While Susan DeMarco enjoyed her solo vacations in Curacao, an idyllic Dutch Caribbean island known for its tropical beaches, she was excited that her grown children and their significant others would be joining her this year. “We hadn’t been away on a family vacation for many years,” said Susan of her daughter and son-in-law Suzanna and Billy Clark and her son Clay DeMarco and his girlfriend Jenna.
ATV adventure gone awry
The adventurous group set off on an ATV (all-terrain vehicle) tour advertised as an easy way to see the island. In retrospect, Suzanna says she wished she’d paid more attention to the lack of instruction provided by the tour guides. “Basically, they said “here’s the gas and here’s the brake,” and off we went,” she said.
Her mom, Susan, athletic and confident at 64, was astride a single ATV behind the tour guide. Soon into the journey, the dusty terrain became rugged, surrounded by jagged volcanic rocks. “It was far more treacherous than I expected,” Susan recalled. When two experienced ATVers in the group sped past Susan, she became distracted. “I took my eye off the trail and found myself heading straight up a ten-foot rock. I let go of the throttle, my ATV did a “wheelie” and I was ejected. I knew immediately that my leg was broken. The pain was excruciating.”
Suzanna leaped off her ATV and rushed to her mother’s side. “Billy is calm by nature and an EMT by training,” she said. “He stabilized her leg but we could tell my mom’s knee was dislocated.” Though in a state of shock, the family sprang into action. They formed a human shield around Susan in the intense mid-day sun as they waited for an ambulance. Once at the hospital in Willemstad, where little English was spoken, they waited several hours more for an X-ray.
Long-distance orthopedic expertise
Suzanna, a former employee at Tufts Medical Center, knew instinctively that her mother needed the expertise of one of their orthopaedic trauma surgeons. Scott Ryan, MD, Chief of Orthopedic Trauma, took her call and became the family’s medical guide from a far. He reviewed the X-rays and confirmed that Susan had a tibial plateau fracture/dislocation of her left leg.
With guidance from Dr. Ryan and the help of a translator, Suzanna made sure her mother’s plaster cast allowed room for swelling prior to boarding their flight back to the United States the next morning. “Susan was at risk for developing compartment syndrome which can decrease blood flow to the leg and change the urgency of the initial surgery,” said Dr. Ryan.
Happy to be back at Tufts MC
After a difficult flight – including a connection in Miami – the family landed in Boston at 3:00 p.m. Natalia Santana, Administrative Assistant to Dr. Ryan, arranged for an ambulance to meet them at their gate at Logan Airport where they were immediately transported to the Tufts Medical Center Emergency Room (ER). “Billy and I hadn’t slept for two days so I was feeling foggy,” admitted Suzanna. “I just knew I was happy to be back in Boston and at Tufts.”
Dr. Ryan and his team did an initial assessment of Susan in the ER and began her surgery at 6:00 p.m. “I knew I was in excellent hands when I met Dr. Ryan, his residents and the anesthesiologist,” said Susan. “I like to be informed and they did an incredible job explaining the situation, its severity and what the plan of action would be.”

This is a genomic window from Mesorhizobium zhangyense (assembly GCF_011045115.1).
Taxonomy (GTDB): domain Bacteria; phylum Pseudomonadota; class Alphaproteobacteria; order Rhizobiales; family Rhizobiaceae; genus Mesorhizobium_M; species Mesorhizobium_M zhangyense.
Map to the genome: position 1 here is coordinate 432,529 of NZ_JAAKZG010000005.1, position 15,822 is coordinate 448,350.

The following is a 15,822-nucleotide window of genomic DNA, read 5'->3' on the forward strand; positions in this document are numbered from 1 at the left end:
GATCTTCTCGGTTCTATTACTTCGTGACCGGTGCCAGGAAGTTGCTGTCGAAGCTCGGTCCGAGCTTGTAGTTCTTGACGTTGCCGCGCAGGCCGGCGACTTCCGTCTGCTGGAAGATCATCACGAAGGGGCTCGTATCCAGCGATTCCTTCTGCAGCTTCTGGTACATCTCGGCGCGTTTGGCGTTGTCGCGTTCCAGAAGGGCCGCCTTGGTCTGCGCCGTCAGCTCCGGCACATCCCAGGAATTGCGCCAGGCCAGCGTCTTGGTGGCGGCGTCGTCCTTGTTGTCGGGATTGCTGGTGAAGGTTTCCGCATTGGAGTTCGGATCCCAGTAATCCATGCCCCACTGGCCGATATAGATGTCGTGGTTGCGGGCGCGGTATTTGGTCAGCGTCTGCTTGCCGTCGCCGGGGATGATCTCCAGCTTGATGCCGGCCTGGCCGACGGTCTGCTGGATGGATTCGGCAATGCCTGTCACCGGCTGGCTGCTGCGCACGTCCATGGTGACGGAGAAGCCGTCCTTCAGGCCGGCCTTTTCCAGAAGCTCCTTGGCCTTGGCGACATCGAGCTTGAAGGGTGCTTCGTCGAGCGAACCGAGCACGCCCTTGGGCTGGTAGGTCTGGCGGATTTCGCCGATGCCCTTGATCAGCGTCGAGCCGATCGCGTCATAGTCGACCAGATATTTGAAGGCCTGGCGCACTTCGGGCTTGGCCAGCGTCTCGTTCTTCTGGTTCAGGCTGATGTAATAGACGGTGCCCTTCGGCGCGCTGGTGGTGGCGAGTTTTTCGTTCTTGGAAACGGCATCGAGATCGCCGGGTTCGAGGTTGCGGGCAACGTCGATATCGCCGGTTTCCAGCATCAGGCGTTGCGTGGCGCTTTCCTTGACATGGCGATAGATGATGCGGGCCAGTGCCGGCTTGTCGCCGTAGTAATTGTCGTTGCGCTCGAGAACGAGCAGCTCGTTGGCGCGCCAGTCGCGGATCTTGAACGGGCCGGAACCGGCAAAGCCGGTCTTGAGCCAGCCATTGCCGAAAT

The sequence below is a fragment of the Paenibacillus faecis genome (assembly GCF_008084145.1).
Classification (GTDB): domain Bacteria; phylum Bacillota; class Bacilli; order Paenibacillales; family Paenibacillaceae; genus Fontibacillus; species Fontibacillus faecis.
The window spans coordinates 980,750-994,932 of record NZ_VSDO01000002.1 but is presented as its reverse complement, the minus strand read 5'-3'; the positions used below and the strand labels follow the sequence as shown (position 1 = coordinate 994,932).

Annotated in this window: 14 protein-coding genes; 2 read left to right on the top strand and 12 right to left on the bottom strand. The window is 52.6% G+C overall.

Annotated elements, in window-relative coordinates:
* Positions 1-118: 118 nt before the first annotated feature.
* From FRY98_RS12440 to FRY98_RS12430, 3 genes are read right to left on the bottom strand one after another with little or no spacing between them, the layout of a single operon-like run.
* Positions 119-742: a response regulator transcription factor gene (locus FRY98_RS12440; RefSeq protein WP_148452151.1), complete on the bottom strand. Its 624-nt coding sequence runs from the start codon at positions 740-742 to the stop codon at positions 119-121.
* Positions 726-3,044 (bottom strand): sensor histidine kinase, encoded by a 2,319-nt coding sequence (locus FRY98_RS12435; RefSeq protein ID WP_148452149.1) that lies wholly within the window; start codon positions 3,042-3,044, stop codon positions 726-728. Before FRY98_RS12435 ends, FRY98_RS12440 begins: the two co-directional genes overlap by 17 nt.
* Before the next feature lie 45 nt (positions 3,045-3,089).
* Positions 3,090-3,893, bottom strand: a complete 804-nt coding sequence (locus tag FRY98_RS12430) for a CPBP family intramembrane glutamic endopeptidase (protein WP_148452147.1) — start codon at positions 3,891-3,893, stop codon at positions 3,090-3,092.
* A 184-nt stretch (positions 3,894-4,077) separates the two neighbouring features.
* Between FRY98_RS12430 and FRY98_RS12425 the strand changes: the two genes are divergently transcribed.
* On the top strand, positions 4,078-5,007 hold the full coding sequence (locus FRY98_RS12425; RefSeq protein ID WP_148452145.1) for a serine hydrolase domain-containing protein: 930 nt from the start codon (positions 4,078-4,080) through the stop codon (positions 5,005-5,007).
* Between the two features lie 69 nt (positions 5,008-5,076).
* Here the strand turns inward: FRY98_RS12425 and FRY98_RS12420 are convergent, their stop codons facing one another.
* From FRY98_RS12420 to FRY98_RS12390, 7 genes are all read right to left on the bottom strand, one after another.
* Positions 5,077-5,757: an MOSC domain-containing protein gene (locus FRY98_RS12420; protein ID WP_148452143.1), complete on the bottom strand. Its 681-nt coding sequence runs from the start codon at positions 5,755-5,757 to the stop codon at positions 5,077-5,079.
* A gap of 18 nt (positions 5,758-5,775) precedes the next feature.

That evening, Dr. Ryan stabilized Susan’s damaged leg by putting pins above and below the break in the femur bone and the tibia bone and then connecting bars to the pins. “We pulled on the leg to straighten it and then tightened the pin/bar construct – known as a fixator – to get the leg in an acceptable position for the next surgery,” said Dr. Ryan. Susan spent the weekend at Tufts MC and had her final surgery on Monday. “This surgery involved removing the fixator and putting plates and screws on the breaks for the inside and outside parts of the tibia bone at the level of the knee,” said Dr. Ryan.
Long rehabilitation road
Susan relied on Dr. Ryan’s expertise and perspective as she began the long rehabilitation process of intense physical and occupational therapy, first as an inpatient at a rehabilitation facility and now back home in Hampton, NH. Though Susan works in the healthcare field as director of organizational development at Exeter Hospital, she has never experienced a serious health issue until the accident. “I’m very active. I ski, kayak and bike. It has been hard to be sedentary. I’m grateful to be alive and am committed to doing the work to reclaim my life,” said Susan.
Susan visits Dr. Ryan’s outpatient Orthopaedic Clinic regularly. “We X-ray her leg to make sure it is healing well. We look at her incisions and test her knee’s range of motion. Overall, Susan’s functional recovery is excellent. My expectation is that she will get back to all the activities she enjoys,” said Dr. Ryan.
Expertise, artistry and teamwork
Susan is effusive when she speaks about Dr. Ryan and his skills. “He is a master craftsman, a true artist,” she said of his surgical work. “He rebuilt my tibia to near perfection and I will be eternally grateful for his expertise, his compassion and his encouragement.”
As Susan looks back on her family vacation, though it didn’t turn out as expected, she is glad her kids came along for the adventure. The DeMarco family certainly learned the value of teamwork – in Curacao and at Tufts MC.
For Susan, she knows one certainty: “I don’t know what I would’ve done without my daughter and I don’t know what she would’ve done without Dr. Ryan.”
|Susan's injured leg before surgery
||Susan's leg after surgery